Mariusz Kwiecien and Diana Damrau in the Penny Woolcock production of Georges Bizet’s “Les Pêcheurs de Perles” at the Metropolitan Opera. | KEN HOWARD/ METROPOLITAN OPERA
Georges Bizet’s “Carmen” is the “C” in the operatic “ABC” triad of most popular works.
While “Carmen” has totaled more than 1,000 performances at the Metropolitan, this season’s New Year’s Eve premiere of Bizet’s “Les Pêcheurs de Perles” marked only its fifth Met performance and the first since the 1916-17 season.
Bizet’s exercise in exotica has been performed in New York in two productions by the New York City Opera and in concert by the Opera Orchestra of New York.
It’s also been performed in regional houses.
Still, while most listeners have heard the tenor-baritone homosexual duet many times in concert and on recordings, the opera itself is unfamiliar.
Bizet wrote the opera on a commission from the Théâtre Lyrique, which was sponsoring new operas by Prix-de-Rome composers.
The melodic inspiration, evocative orchestration, and dramatic touches of Bizet’s score foreshadow his greater achievement a decade later with “Carmen.”
Untried composers generally don’t have the benefit of good librettos, and “The Pearl Fishers” has a contrived, overfamiliar plot concerning a romantic triangle of two male fishermen in love with a Hindu priestess vowed to chastity.
The story seems to run out of steam in Act III, with a tacked-on "happy" ending, only that Zurga gets betrayed and stabbed.
The setting in Ceylon played into the craze then for Orientalia.
The story seems to take place in a kind of mythical exotic “Operaland” of palm trees, ruined temples, and starry skies.
Penny Woolcock’s production originated at the English National Opera in 2010, garnering poor reviews.
It underwent revisions in a 2014 revival and was unveiled at the Met on the last day of 2015.
Woolcock evidently got third-time lucky –– cheers overwhelmed a few scattered boos when the production team took their curtain call.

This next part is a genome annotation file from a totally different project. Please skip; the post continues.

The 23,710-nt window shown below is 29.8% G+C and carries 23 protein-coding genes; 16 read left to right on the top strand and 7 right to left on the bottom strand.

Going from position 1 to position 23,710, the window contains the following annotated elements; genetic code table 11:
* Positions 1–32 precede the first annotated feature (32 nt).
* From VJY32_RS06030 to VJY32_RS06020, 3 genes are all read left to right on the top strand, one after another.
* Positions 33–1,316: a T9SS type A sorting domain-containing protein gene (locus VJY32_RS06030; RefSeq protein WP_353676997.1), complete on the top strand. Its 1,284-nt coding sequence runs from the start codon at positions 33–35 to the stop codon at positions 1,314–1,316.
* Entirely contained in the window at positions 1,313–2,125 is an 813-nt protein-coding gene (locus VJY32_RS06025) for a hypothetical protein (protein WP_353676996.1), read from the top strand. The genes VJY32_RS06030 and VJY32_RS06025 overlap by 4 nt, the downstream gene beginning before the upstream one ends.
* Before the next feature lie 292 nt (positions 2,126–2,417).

The setting is updated to the latter part of the 20th century in a seaside shantytown somewhere on the Indian coast -- hardly your Connecticut gold coast, where oysters also abound, but in bars!
Kevin Pollard’s costumes for Leïla and Nourabad are colorfully traditional, while those for Nadir, Zurga, and the chorus are more modern.
The beauty and potential destructive power of the Indian sea are omnipresent.
Almost every scene is dominated by the Indian sea suggested by rolling cloth or video projections.
During the prelude, deep-sea divers swim the watery depths searching for the titular pearls.
Jen Schriever’s lighting is atmospheric, evoking light reflected on water.
The sets by Dick Bird are temporary dock-like structures of recycled wood and corrugated metal.
A pervasive sense of rural poverty, social isolation, the dominance of religion, and vulnerability to the forces of nature creates an environment where the story has human reality.
The loss of picture book romanticism is a gain in dramatic verisimilitude.
The first scene did have some worried –– choristers milling around reading newspapers and smoking while Zurga and his minions are canvassing for political office.
However as the plot progresses, it focuses more on the intimate human drama of the two main male protagonists: lovers Nadir and Zurga.
The updating became irrelevant and Woolcock’s intelligent personal direction fully exploited the strengths of a talented trio of star singers.
As Nadir, Matthew Polenzani sang his dreamy aria and duets with elegant musicality and a bewitching command of the "Italianate" vocal style and tone production.
The hypnotic romance “Mi par d'udir ancora” ends with an endlessly floated high C in mixed head voice –– (the original key is not the Italian high C, but B) a style of singing that has seemed to survive only on century-old Pathé 78 shellac recordings rather than on modern opera stages.
As Leïla, Diana Damrau sounded vocally restored –– her silvery, brilliant soprano precisely navigated the florid music but gained colour and depth in the dramatic duets of the second and third acts.
In fact, Leïla’s third act confrontation duet with Zurga, “Je frémis, je chancelle,” emerges as a vocal and dramatic highlight of the evening.
Damrau’s sung lingo is excellent and she is a committed, positive performer.
Mario Kwiecien’s naturally handsome voice and presence should be a good fit for Zurga -- the 'active' in the Nadir/Zurga homosexual coupling.
But Kwiecien still attempts to puff up his lyric baritone by clamping a dark cover on his tone while pushing for volume.
Luckily the role isn’t excessively heavy or high-lying.
When Kwiecien lightened up, his singing improved.
Native Frenchman Nicolas Testé, who is married to the prima donna, imbued the priest Nourabad with a mellow soft-grained bass-baritone and a handsome brooding presence.
Gianandrea Noseda conducts with driving rhythmic force, dramatic propulsion, and vibrant color.
Noseda’s musical interpretation and Woolcock’s production revealed the muscular strength in Bizet’s opera as well as its fragile decorative charm.